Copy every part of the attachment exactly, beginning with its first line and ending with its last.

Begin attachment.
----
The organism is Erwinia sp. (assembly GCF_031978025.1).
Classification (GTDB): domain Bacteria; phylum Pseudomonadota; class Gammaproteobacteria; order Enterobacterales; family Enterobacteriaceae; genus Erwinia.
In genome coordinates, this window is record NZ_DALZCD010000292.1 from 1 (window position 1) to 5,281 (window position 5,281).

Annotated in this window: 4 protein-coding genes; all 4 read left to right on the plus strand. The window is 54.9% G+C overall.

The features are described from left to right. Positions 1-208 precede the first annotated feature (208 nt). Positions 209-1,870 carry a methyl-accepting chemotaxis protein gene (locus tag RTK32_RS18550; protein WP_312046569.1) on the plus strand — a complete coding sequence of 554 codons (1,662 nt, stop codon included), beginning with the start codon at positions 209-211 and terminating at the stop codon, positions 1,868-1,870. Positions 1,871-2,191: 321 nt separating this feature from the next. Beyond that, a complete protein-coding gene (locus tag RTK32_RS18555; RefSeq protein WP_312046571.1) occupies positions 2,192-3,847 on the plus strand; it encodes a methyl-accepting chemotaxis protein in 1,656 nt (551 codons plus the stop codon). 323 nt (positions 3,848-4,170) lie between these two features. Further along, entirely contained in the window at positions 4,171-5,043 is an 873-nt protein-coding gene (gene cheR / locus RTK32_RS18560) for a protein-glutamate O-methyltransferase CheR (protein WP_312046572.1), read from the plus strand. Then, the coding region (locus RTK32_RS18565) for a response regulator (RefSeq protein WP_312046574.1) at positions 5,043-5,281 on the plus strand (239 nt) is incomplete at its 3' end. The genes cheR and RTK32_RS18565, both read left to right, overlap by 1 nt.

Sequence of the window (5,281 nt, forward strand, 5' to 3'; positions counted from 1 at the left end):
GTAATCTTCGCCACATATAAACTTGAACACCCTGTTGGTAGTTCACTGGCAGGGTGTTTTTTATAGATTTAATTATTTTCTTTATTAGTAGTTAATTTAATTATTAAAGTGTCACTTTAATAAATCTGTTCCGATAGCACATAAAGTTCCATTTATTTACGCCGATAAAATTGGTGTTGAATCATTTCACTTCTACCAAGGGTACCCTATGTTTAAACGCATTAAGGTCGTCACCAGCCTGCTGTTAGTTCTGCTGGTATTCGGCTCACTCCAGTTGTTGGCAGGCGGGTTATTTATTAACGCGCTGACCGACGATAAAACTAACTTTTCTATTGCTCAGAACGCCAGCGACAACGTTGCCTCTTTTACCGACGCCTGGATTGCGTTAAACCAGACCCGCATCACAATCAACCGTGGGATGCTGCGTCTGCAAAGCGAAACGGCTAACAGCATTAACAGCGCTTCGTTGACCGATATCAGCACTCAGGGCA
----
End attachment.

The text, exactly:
The organism is Erwinia sp. (assembly GCF_031978025.1).
Classification (GTDB): domain Bacteria; phylum Pseudomonadota; class Gammaproteobacteria; order Enterobacterales; family Enterobacteriaceae; genus Erwinia.
In genome coordinates, this window is record NZ_DALZCD010000292.1 from 1 (window position 1) to 5,281 (window position 5,281).

Annotated in this window: 4 protein-coding genes; all 4 read left to right on the plus strand. The window is 54.9% G+C overall.

The features are described from left to right. Positions 1-208 precede the first annotated feature (208 nt). Positions 209-1,870 carry a methyl-accepting chemotaxis protein gene (locus tag RTK32_RS18550; protein WP_312046569.1) on the plus strand — a complete coding sequence of 554 codons (1,662 nt, stop codon included), beginning with the start codon at positions 209-211 and terminating at the stop codon, positions 1,868-1,870. Positions 1,871-2,191: 321 nt separating this feature from the next. Beyond that, a complete protein-coding gene (locus tag RTK32_RS18555; RefSeq protein WP_312046571.1) occupies positions 2,192-3,847 on the plus strand; it encodes a methyl-accepting chemotaxis protein in 1,656 nt (551 codons plus the stop codon). 323 nt (positions 3,848-4,170) lie between these two features. Further along, entirely contained in the window at positions 4,171-5,043 is an 873-nt protein-coding gene (gene cheR / locus RTK32_RS18560) for a protein-glutamate O-methyltransferase CheR (protein WP_312046572.1), read from the plus strand. Then, the coding region (locus RTK32_RS18565) for a response regulator (RefSeq protein WP_312046574.1) at positions 5,043-5,281 on the plus strand (239 nt) is incomplete at its 3' end. The genes cheR and RTK32_RS18565, both read left to right, overlap by 1 nt.

Sequence of the window (5,281 nt, forward strand, 5' to 3'; positions counted from 1 at the left end):
GTAATCTTCGCCACATATAAACTTGAACACCCTGTTGGTAGTTCACTGGCAGGGTGTTTTTTATAGATTTAATTATTTTCTTTATTAGTAGTTAATTTAATTATTAAAGTGTCACTTTAATAAATCTGTTCCGATAGCACATAAAGTTCCATTTATTTACGCCGATAAAATTGGTGTTGAATCATTTCACTTCTACCAAGGGTACCCTATGTTTAAACGCATTAAGGTCGTCACCAGCCTGCTGTTAGTTCTGCTGGTATTCGGCTCACTCCAGTTGTTGGCAGGCGGGTTATTTATTAACGCGCTGACCGACGATAAAACTAACTTTTCTATTGCTCAGAACGCCAGCGACAACGTTGCCTCTTTTACCGACGCCTGGATTGCGTTAAACCAGACCCGCATCACAATCAACCGTGGGATGCTGCGTCTGCAAAGCGAAACGGCTAACAGCATTAACAGCGCTTCGTTGACCGATATCAGCACTCAGGGCA